Fuentes said the department was ready to start a fight over the matter.

“We are currently working with our legal department and aligning our interests with political entities to try to get over this impasse,” Fuentes wrote.

Representatives for both the governor’s office and the State Education Department refuted Fuentes’ concerns and said the city’s grant was not being withheld. They would not confirm if the city’s application complied with state procurement laws and said the money had not been disbursed yet because the grant process wasn’t complete.

After Chalkbeat obtained a copy of the email and followed up with questions to the city department’s press office, a spokeswoman downplayed any disagreement and said the issue was headed toward an amicable settlement.  She said that the city was working with the governor’s office to comply with the state’s Minority/Woman-owned Business Enterprise law.

“The DOE is finalizing a robust [Minority and Women Business Enterprises] plan, and we are working towards fuller MWBE participation in the coming year to ensure we receive this critical funding,” said the spokeswoman, Devora Kaye. “We are examining ways we can support schools and programs this upcoming year, in case there is a delay in funding.”

a 'meaningful' education?

How a Colorado court case could change how public schools everywhere serve students with special needs

Dougco headquarters in Castle Rock (John Leyba/The Denver Post).

The U.S. Supreme Court on Wednesday grappled with the question of what kind of education public schools must provide students with disabilities, hearing arguments in a case that originated with a complaint against a suburban Denver school district and that could have profound implications nationwide.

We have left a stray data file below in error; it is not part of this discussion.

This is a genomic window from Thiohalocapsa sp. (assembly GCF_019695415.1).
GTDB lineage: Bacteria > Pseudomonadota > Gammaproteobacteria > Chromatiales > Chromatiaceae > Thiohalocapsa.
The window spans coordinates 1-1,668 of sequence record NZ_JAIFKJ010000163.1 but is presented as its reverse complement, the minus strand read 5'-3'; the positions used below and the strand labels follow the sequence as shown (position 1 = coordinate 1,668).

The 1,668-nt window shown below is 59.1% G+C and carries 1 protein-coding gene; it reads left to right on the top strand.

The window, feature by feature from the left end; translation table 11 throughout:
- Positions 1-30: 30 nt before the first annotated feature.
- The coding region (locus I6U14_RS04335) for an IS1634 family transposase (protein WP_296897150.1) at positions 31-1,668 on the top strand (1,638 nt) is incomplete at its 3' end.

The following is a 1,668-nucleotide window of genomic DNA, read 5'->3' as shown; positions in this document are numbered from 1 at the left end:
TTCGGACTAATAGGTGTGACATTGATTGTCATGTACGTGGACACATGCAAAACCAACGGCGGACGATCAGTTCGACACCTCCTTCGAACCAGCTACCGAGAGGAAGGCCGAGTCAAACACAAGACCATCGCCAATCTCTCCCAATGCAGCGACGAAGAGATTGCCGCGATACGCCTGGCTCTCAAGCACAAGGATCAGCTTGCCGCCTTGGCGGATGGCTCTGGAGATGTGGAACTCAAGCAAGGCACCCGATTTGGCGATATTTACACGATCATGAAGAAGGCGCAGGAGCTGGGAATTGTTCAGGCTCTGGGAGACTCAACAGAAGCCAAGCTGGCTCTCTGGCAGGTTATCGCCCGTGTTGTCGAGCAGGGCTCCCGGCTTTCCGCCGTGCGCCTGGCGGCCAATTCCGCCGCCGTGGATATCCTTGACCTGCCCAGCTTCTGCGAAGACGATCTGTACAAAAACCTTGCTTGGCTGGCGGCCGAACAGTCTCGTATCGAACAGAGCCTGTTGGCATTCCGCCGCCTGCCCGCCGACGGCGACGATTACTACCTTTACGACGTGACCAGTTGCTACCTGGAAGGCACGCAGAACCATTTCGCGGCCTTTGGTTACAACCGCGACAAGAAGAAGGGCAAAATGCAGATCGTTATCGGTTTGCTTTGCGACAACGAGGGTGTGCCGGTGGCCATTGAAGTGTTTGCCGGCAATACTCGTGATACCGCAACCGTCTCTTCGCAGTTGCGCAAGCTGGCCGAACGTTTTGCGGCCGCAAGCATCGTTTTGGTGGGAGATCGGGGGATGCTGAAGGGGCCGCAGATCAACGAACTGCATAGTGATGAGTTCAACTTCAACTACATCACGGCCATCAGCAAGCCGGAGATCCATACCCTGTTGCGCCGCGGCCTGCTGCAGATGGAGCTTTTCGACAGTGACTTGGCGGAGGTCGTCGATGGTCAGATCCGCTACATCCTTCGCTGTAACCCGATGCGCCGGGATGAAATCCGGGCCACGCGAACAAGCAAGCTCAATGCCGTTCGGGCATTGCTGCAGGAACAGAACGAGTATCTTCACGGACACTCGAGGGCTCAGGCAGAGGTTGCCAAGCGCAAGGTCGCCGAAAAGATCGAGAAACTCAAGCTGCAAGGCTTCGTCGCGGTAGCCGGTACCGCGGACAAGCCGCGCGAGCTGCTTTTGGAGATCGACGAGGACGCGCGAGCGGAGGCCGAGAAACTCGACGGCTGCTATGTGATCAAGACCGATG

The case involves a student diagnosed with autism and attention deficit/hyperactive disorder. His parents pulled him out of his Douglas County elementary school, saying he wasn’t making enough progress and the district’s response was lacking.

They enrolled the boy in a private school for children with autism and asked the district to reimburse them for the tuition, arguing their son was due a “free appropriate public education” as required by the 1975 Individuals with Disabilities Education Act.

The law spells out the requirements states must meet to receive federal money to educate special-needs students. The district declined, saying it had met the standard of the law.

The family eventually filed a lawsuit against the district. Lower courts all sided with the district, reasoning that it had provided the child “some” educational benefit — the standard cited in the federal statute at issue.

Lower courts across the nation have varied in their definition of the proper standard. The high court arguments Wednesday centered on whether “some” benefit was good enough, or whether special-needs students deserve a more “meaningful” benefit.